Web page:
On 07/23/2016 08:25 AM, Amit Kapila wrote:
> On Sat, Jul 23, 2016 at 3:32 AM, Chapman Flack <c...@anastigmatix.net> wrote:
>> Would it then be possible to go back to the old behavior (or make
>> it selectable) of not overwriting the full 16 MB every time?
> I don't see going back to old behaviour is an improvement, because as
> as you pointed out above that it helps to improve the compression
> ratio of WAL files for tools like gzip and it doesn't seem advisable
> to loose that capability.  I think providing an option to select that
> behaviour could be one choice, but use case seems narrow to me
> considering there are tools (pglesslog) to clear the tail.  Do you
> find any problems with that tool which makes you think that it is not
> reliable?

It was a year or so ago when I was surveying tools that attempted
to do that. I had found pg_clearxlogtail, and I'm sure I also found
pglesslog / pg_compresslog ... my notes from then simply refer to
"contrib efforts like pg_clearxlogtail" and observed either a dearth
of recent search results for them, or a predominance of results
of the form "how do I get this to compile for PG x.x?"

pg_compresslog is mentioned in a section, Compressed Archive Logs,
of the PG 9.1 manual:

That section is absent in the docs any version > 9.1.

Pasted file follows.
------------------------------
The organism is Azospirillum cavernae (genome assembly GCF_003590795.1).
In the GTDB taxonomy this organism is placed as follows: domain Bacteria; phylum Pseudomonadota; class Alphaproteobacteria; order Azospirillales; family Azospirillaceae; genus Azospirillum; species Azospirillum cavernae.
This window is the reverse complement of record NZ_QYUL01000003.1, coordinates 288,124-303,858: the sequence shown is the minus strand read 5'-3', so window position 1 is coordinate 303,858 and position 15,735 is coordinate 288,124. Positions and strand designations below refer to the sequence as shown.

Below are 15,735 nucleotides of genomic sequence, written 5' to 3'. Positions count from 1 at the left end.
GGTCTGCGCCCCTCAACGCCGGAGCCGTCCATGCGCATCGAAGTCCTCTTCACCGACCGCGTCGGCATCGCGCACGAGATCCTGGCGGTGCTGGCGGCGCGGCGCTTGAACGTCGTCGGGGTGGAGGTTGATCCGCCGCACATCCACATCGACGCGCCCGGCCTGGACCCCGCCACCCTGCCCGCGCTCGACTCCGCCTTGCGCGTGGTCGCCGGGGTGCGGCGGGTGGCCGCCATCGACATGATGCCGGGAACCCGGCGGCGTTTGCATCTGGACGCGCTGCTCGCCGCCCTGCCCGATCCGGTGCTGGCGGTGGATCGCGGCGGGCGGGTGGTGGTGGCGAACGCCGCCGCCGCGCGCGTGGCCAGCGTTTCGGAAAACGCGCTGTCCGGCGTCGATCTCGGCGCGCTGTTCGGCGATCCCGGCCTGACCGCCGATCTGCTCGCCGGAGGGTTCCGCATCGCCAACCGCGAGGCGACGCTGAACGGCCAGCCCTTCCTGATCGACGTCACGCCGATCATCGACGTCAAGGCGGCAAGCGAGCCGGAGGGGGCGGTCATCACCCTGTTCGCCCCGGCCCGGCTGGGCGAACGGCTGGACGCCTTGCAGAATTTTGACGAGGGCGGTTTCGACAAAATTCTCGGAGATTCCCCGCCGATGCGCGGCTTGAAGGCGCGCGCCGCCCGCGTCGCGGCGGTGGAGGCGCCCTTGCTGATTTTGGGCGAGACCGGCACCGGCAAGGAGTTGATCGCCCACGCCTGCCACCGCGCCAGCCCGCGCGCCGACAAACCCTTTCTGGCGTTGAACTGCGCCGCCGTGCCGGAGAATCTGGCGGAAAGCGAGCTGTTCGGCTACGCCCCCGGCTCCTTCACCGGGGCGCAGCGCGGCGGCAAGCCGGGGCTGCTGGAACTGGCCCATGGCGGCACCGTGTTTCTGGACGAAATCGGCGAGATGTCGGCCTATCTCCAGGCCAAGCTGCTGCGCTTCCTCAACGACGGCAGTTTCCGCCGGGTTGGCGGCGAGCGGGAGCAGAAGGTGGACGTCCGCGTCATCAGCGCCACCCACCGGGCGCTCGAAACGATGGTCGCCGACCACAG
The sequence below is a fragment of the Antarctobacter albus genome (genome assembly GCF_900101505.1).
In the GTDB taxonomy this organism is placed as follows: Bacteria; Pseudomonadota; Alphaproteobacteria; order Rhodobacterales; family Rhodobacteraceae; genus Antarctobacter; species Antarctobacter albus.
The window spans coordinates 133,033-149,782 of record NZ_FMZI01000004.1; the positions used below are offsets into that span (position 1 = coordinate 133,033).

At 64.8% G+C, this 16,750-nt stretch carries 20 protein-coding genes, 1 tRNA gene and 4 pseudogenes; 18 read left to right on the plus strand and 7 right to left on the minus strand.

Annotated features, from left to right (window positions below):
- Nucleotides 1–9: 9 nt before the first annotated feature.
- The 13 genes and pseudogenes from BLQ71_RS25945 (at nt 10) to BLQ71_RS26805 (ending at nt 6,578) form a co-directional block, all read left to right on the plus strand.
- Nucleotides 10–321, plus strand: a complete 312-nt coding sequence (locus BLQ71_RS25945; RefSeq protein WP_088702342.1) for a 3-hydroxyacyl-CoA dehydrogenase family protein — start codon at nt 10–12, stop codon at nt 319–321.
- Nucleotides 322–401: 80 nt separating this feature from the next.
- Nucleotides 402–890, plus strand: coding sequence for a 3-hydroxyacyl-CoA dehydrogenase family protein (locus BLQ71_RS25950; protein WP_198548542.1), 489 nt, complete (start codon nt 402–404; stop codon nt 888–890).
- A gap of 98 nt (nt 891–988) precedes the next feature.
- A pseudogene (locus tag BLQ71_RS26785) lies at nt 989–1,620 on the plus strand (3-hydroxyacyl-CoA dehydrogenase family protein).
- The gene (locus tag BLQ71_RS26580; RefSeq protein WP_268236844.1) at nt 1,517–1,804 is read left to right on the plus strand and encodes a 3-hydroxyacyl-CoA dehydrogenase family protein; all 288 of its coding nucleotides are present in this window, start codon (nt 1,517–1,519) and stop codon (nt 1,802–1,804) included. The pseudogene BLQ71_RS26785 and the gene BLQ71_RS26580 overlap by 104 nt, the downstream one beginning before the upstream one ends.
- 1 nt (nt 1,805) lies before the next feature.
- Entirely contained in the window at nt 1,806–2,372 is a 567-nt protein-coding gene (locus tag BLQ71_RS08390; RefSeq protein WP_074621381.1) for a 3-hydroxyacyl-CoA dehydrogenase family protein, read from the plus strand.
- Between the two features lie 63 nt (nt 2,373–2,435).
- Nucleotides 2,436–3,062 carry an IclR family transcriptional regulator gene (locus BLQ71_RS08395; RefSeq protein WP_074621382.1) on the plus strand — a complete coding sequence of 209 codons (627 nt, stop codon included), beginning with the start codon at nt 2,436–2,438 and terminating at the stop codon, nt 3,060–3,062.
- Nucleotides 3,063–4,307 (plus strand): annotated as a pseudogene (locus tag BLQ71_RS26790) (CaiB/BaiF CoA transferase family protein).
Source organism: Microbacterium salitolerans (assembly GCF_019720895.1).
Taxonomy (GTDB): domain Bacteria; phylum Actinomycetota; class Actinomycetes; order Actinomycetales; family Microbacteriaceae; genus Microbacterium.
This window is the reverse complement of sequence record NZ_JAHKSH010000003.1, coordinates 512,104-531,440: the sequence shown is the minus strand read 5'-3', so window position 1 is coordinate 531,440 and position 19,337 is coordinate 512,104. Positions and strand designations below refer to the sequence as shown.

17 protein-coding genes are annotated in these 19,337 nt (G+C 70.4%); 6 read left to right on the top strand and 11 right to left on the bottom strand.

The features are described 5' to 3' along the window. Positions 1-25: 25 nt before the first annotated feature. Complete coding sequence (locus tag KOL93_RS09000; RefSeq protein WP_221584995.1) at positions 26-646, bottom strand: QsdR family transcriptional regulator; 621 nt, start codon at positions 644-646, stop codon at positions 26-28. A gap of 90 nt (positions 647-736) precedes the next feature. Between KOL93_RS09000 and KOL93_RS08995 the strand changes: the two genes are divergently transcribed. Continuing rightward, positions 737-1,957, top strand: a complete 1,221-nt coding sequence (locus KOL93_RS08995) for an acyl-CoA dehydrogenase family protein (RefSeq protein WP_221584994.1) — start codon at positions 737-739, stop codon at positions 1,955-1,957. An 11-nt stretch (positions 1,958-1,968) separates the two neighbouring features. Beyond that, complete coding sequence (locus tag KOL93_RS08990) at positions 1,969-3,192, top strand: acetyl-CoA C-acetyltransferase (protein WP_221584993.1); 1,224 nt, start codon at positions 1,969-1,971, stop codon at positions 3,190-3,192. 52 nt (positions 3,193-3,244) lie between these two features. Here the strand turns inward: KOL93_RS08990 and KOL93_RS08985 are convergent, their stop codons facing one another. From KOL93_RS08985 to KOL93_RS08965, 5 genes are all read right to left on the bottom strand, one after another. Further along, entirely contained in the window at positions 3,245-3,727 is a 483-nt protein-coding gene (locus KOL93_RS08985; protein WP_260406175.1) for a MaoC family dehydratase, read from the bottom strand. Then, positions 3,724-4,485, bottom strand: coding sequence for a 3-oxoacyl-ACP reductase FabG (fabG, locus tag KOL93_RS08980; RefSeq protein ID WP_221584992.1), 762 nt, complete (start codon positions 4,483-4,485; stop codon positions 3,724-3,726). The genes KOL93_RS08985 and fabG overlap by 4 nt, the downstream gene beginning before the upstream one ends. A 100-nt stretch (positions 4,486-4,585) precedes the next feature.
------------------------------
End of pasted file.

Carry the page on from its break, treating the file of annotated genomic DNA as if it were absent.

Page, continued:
The impression that leaves is of tools that relied too heavily
on internal format knowledge to be viable outside of core, which
have had at least periods of incompatibility with newer PG versions,
and whose current status, if indeed any are current, isn't easy
to find out.

It seems a bit risky (to me, anyway) to base a backup strategy
on having a tool in the pipeline that depends so heavily on
internal format knowledge, can become uncompilable between PG
releases, and isn't part of core and officially supported.

And that, I assume, was also the motivation to put the zeroing
in AdvanceXLInsertBuffer, eliminating the need for one narrow,
specialized tool like pg{_clear,_compress,less}log{,tail}, so
the job can be done with ubiquitous, bog standard (and therefore
*very* exhaustively tested) tools like gzip.

So it's just kind of unfortunate that there used to be a *further*
factor of 100 (nothing to sneeze at) possible using rsync
(another non-PG-specific, ubiquitous, exhaustively tested tool)
but a trivial feature of the new behavior has broken that.

Factors of 100 are enough to change the sorts of things you think
about, like possibly retaining years-long unbroken histories of
transactions in WAL.

What would happen if the overwriting of the log tail were really
done with just zeros, as the git comment implied, rather than zeros
with initialized headers? Could the log-reading code handle that
gracefully? That would support all forms of non-PG-specific,
ubiquitous tools used for compression; it would not break the rsync

Even so, it still seems to me that a cheaper solution is a %e
substitution in archive_command: just *tell* the command where
the valid bytes end. Accomplishes the same thing as ~ 16 MB
of otherwise-unnecessary I/O at the time of archiving each
lightly-used segment.

Then the actual zeroing could be suppressed to save I/O, maybe
with a GUC variable, or maybe just when archive_command is seen
to contain a %e. Commands that don't have a %e continue to work
and compress effectively because of the zeroing.


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